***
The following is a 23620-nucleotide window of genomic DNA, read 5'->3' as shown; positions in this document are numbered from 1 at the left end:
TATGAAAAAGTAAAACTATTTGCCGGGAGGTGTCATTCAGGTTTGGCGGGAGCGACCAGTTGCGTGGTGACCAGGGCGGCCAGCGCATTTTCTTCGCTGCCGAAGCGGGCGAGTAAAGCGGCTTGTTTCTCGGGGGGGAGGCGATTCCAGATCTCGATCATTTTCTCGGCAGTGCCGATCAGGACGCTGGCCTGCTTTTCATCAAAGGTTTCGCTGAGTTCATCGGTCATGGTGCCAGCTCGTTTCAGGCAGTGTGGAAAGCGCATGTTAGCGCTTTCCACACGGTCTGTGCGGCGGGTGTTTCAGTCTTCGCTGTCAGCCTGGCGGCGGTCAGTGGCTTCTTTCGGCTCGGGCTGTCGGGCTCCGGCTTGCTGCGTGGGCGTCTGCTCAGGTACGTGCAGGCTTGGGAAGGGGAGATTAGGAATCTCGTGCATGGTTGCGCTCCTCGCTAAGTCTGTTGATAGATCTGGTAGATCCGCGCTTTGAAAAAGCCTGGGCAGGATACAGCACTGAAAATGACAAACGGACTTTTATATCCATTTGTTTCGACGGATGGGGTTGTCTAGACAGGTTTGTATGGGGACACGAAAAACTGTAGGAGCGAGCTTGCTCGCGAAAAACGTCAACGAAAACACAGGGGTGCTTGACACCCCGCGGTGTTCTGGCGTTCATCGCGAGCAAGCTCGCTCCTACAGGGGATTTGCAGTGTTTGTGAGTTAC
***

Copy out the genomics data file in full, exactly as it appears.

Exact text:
The following is a 23620-nucleotide window of genomic DNA, read 5'->3' as shown; positions in this document are numbered from 1 at the left end:
TATGAAAAAGTAAAACTATTTGCCGGGAGGTGTCATTCAGGTTTGGCGGGAGCGACCAGTTGCGTGGTGACCAGGGCGGCCAGCGCATTTTCTTCGCTGCCGAAGCGGGCGAGTAAAGCGGCTTGTTTCTCGGGGGGGAGGCGATTCCAGATCTCGATCATTTTCTCGGCAGTGCCGATCAGGACGCTGGCCTGCTTTTCATCAAAGGTTTCGCTGAGTTCATCGGTCATGGTGCCAGCTCGTTTCAGGCAGTGTGGAAAGCGCATGTTAGCGCTTTCCACACGGTCTGTGCGGCGGGTGTTTCAGTCTTCGCTGTCAGCCTGGCGGCGGTCAGTGGCTTCTTTCGGCTCGGGCTGTCGGGCTCCGGCTTGCTGCGTGGGCGTCTGCTCAGGTACGTGCAGGCTTGGGAAGGGGAGATTAGGAATCTCGTGCATGGTTGCGCTCCTCGCTAAGTCTGTTGATAGATCTGGTAGATCCGCGCTTTGAAAAAGCCTGGGCAGGATACAGCACTGAAAATGACAAACGGACTTTTATATCCATTTGTTTCGACGGATGGGGTTGTCTAGACAGGTTTGTATGGGGACACGAAAAACTGTAGGAGCGAGCTTGCTCGCGAAAAACGTCAACGAAAACACAGGGGTGCTTGACACCCCGCGGTGTTCTGGCGTTCATCGCGAGCAAGCTCGCTCCTACAGGGGATTTGCAGTGTTTGTGAGTTAC